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Delhi Wine Club

Posted: Tuesday, 13 April 2010 17:34

Winds of Change Blowing over Karnataka

Last weekend saw the largest wine event ever in Bangalore after several postponements at the very stylish, brand new venue in the Palace Grounds in Bangalore, known as ‘White Petals’ with a large air-conditioned hall and beautifully landscaped lawns. Maureen Kerleau, our Bangalore Correspondent writes.

The Festival was at the initiative of the Karnataka Wine Board, sponsored largely by the Karnataka Tourist Board. Apparently, no major private companies were willing to take the risk in sponsoring this ‘high-risk’ event, neither were unfortunately the major Indian wine companies whose absence was a real disappointment to all visitors.
It was a Festival in the true sense. Quite a few Indian wines actually participated, a last minute decision for some. The new brand Seasons drew a huge crowd, Nine Hills were displaying their wines, including the award-winning rosé along with a small selection of their import portfolio. Big Banyan was trying hard to keep things under control. On Saturday, they were seen constantly bringing in fresh stocks throughout the day to keep pace with the avidly tasting public.

The eye-catching labels of Indus Wines who are distributed by Aspri were attracting a lot of attention. They were also showcasing their range of imported wines. Kinvah had a huge team and Naka Wines were also very much present with the whole family lending a hand on the stand.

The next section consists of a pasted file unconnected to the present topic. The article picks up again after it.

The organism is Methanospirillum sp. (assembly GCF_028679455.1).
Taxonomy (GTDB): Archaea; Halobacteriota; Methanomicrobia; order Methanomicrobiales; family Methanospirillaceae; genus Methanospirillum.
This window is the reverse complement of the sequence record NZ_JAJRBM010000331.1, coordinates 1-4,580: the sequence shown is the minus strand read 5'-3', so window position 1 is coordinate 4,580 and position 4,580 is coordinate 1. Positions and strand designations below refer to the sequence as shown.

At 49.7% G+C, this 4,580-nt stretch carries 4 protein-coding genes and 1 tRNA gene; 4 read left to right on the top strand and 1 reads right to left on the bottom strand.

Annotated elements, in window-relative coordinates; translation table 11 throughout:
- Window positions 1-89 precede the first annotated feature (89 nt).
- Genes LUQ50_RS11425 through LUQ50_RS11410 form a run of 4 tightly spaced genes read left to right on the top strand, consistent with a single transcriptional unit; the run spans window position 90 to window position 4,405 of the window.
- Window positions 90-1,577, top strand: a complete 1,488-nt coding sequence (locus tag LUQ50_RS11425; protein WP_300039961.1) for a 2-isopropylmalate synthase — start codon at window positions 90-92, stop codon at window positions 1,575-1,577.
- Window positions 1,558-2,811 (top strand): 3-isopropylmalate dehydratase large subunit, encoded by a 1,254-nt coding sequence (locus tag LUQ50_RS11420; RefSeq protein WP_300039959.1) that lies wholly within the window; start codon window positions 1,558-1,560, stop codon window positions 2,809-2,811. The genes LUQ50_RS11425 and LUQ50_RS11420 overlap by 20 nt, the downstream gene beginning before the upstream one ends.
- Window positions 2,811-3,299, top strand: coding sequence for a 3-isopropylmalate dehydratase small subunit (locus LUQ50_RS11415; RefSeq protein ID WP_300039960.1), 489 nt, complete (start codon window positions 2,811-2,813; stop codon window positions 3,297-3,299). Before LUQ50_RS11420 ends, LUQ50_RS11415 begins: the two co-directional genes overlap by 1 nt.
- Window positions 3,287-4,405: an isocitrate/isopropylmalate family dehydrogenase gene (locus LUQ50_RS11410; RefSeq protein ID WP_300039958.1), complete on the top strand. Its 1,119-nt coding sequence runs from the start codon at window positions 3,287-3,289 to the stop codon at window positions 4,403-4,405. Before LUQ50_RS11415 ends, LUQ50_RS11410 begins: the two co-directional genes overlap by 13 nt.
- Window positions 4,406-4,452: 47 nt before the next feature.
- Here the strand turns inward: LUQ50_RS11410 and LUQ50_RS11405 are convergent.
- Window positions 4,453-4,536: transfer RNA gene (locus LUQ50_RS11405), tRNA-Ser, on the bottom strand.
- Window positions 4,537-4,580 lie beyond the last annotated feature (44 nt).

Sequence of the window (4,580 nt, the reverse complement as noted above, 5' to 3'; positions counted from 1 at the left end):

When contacted by delWine, Kapil Grover of Grover Vineyards admitted not participating but said ‘there are too many of such events and we have to be selective with our budgets.’ Rajeev Samant was perplexed and said, ‘Frankly never heard of it.’ One may recollect that Karnataka had reciprocated to Maharashtra over a year and a half and imposed additional out-of-state excise duties, making them less competitive. Closer to home, Abhay Kewadkar, the Business Head of UB wines talked to delWine on phone from Australia and  it appears that due to the clash of dates, they had to regret participation.

Another interesting range of imported wines was being shown by the local importer Wine Baron, which included the South African Makumba range.

One newcomer was Heritage Winery, not displaying the wines which have not yet been marketed or even produced, but were advertising the winery and brand; apparently they will retail their wines at under 100 Rs per bottle! The entry of Rs.100 a person entitled him to be able to taste only a glass of wine at Rs.100 or even more! But these prices were quite reasonable and affordable. 
Like in every professional wine show the best glass manufacturers, Riedel, Spiegelau and Chef and Sommelier range with the unusual ‘Mikasa’ wine glasses were also doing a lot of business. Belgian chocolates, French cheese from Cheese Importer Daniel Dubloscard ‘La Fromagerie’ and the locally made, delicious Mozzarella, made by Monks who have learnt the trade in Italy. All of the participants, without exception, were overwhelmed by the success, with over 10,000 visitors descending on the 2-day festival.